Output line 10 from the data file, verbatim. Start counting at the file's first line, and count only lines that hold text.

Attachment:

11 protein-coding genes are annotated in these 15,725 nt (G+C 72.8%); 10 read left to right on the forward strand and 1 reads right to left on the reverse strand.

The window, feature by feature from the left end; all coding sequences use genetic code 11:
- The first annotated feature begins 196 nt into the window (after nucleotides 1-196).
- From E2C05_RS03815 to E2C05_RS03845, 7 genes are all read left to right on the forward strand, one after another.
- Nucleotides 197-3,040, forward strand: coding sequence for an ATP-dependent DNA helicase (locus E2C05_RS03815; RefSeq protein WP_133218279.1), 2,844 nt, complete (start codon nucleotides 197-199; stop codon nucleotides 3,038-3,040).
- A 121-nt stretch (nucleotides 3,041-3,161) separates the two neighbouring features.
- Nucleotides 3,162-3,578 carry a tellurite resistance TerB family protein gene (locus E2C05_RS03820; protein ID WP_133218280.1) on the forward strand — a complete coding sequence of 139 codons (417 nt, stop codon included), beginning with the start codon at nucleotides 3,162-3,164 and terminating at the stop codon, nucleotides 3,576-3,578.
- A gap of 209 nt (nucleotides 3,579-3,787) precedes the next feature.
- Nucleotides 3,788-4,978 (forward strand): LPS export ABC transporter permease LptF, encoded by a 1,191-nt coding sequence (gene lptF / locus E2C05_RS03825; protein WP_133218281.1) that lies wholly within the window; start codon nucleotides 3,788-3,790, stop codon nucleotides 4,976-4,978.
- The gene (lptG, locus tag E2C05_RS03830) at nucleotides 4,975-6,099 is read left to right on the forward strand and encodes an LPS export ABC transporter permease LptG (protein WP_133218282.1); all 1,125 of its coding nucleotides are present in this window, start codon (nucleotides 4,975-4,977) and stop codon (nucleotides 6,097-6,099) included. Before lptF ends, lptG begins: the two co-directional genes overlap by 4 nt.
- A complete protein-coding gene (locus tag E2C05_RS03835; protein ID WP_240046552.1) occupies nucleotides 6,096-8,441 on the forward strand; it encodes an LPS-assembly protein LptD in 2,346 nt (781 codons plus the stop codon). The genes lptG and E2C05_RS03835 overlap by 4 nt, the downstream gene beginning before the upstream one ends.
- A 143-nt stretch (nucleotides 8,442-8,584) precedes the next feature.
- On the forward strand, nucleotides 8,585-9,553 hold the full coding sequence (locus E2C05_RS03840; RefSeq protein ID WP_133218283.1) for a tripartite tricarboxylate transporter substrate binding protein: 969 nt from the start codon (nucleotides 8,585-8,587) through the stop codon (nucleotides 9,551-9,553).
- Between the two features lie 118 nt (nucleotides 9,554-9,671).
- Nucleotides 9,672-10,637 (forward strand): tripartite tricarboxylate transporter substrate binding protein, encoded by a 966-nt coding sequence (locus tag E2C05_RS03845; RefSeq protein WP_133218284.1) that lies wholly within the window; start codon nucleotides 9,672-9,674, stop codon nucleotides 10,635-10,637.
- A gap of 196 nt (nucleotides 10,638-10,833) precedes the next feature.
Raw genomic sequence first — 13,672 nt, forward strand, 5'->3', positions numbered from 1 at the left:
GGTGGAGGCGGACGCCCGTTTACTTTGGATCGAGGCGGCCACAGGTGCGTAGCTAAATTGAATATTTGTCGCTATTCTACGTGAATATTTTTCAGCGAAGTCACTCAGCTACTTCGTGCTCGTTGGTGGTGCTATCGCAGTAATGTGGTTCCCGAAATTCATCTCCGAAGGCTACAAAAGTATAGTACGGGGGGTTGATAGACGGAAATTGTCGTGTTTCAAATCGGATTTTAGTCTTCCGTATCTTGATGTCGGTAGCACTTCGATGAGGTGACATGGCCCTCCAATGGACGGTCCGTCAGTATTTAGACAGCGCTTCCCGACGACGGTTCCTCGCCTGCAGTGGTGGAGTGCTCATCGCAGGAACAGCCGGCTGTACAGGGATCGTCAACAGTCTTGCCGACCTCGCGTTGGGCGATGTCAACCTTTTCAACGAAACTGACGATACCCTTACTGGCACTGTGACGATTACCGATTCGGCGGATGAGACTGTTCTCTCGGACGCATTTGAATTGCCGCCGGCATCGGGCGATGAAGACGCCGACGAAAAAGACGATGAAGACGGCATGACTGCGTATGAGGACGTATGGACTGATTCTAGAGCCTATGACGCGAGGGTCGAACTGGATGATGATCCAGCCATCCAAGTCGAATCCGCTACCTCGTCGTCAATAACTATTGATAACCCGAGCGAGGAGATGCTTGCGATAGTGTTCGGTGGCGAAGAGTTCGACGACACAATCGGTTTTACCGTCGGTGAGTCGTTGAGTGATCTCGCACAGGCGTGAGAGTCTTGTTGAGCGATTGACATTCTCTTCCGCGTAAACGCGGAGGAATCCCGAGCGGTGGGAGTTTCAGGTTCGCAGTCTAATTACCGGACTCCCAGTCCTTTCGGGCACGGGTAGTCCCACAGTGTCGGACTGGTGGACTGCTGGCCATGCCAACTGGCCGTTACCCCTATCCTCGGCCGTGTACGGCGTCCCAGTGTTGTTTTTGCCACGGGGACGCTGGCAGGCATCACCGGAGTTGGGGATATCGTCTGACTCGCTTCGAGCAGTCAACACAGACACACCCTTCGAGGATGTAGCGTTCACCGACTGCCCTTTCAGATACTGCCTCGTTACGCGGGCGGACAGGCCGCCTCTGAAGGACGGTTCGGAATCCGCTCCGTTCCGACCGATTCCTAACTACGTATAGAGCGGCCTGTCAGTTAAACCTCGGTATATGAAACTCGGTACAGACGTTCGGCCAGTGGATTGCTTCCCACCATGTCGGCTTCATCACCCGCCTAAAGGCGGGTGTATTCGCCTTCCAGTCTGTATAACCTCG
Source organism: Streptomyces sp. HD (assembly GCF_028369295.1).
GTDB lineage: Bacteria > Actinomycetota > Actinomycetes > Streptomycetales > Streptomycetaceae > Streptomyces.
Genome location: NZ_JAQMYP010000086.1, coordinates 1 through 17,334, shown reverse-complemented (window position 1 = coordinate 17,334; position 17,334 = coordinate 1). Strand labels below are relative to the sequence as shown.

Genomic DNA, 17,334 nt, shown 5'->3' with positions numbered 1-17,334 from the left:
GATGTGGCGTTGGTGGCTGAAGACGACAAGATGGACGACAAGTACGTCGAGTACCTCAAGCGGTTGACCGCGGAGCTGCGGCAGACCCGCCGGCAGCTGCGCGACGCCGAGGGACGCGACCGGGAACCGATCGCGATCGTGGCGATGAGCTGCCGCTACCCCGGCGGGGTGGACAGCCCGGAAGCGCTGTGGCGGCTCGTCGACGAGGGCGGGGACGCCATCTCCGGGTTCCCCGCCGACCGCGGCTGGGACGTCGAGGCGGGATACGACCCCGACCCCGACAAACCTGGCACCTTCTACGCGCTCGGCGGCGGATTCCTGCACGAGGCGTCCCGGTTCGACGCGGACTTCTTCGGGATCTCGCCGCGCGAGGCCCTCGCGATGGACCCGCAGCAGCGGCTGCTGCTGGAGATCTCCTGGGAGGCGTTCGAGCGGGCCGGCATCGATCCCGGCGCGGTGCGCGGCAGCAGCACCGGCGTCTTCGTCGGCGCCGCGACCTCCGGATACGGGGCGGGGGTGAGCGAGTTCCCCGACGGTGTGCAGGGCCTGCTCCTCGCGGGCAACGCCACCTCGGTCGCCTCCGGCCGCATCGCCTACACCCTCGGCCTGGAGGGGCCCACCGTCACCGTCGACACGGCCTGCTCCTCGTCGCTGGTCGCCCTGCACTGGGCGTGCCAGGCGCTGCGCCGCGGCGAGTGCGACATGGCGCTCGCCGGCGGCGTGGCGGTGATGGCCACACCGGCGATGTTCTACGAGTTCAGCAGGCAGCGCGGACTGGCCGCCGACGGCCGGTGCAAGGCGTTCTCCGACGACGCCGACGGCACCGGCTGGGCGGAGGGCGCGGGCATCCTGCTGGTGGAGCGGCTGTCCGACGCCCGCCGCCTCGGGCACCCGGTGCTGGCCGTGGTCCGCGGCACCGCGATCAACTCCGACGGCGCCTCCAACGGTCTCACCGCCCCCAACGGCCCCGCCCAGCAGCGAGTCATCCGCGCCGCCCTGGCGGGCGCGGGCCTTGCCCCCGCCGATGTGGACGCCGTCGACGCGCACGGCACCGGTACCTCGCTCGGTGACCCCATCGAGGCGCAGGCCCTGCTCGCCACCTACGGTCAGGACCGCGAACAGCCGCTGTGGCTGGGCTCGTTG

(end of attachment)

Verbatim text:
- The gene (lptG, locus tag E2C05_RS03830) at nucleotides 4,975-6,099 is read left to right on the forward strand and encodes an LPS export ABC transporter permease LptG (protein WP_133218282.1); all 1,125 of its coding nucleotides are present in this window, start codon (nucleotides 4,975-4,977) and stop codon (nucleotides 6,097-6,099) included. Before lptF ends, lptG begins: the two co-directional genes overlap by 4 nt.